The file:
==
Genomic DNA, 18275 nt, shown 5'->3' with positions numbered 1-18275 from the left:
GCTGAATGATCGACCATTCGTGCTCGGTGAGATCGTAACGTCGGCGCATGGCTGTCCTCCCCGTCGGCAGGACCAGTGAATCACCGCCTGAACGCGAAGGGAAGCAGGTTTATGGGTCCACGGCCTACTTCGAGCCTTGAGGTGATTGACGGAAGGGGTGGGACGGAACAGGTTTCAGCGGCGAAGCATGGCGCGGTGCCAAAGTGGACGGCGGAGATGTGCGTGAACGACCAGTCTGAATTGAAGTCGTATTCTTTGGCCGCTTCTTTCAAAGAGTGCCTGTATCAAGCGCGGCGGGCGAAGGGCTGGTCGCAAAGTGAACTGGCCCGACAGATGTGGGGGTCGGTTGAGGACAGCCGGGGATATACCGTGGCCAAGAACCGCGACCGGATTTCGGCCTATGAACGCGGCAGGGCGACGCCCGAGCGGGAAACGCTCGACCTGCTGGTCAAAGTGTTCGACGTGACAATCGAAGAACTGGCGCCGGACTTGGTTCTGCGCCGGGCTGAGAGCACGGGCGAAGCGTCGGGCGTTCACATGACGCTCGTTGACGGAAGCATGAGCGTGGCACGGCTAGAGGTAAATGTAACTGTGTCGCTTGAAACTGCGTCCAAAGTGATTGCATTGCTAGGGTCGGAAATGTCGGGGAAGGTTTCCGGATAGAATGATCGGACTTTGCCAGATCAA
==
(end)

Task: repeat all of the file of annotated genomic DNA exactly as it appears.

Genomic DNA, 18275 nt, shown 5'->3' with positions numbered 1-18275 from the left:
GCTGAATGATCGACCATTCGTGCTCGGTGAGATCGTAACGTCGGCGCATGGCTGTCCTCCCCGTCGGCAGGACCAGTGAATCACCGCCTGAACGCGAAGGGAAGCAGGTTTATGGGTCCACGGCCTACTTCGAGCCTTGAGGTGATTGACGGAAGGGGTGGGACGGAACAGGTTTCAGCGGCGAAGCATGGCGCGGTGCCAAAGTGGACGGCGGAGATGTGCGTGAACGACCAGTCTGAATTGAAGTCGTATTCTTTGGCCGCTTCTTTCAAAGAGTGCCTGTATCAAGCGCGGCGGGCGAAGGGCTGGTCGCAAAGTGAACTGGCCCGACAGATGTGGGGGTCGGTTGAGGACAGCCGGGGATATACCGTGGCCAAGAACCGCGACCGGATTTCGGCCTATGAACGCGGCAGGGCGACGCCCGAGCGGGAAACGCTCGACCTGCTGGTCAAAGTGTTCGACGTGACAATCGAAGAACTGGCGCCGGACTTGGTTCTGCGCCGGGCTGAGAGCACGGGCGAAGCGTCGGGCGTTCACATGACGCTCGTTGACGGAAGCATGAGCGTGGCACGGCTAGAGGTAAATGTAACTGTGTCGCTTGAAACTGCGTCCAAAGTGATTGCATTGCTAGGGTCGGAAATGTCGGGGAAGGTTTCCGGATAGAATGATCGGACTTTGCCAGATCAA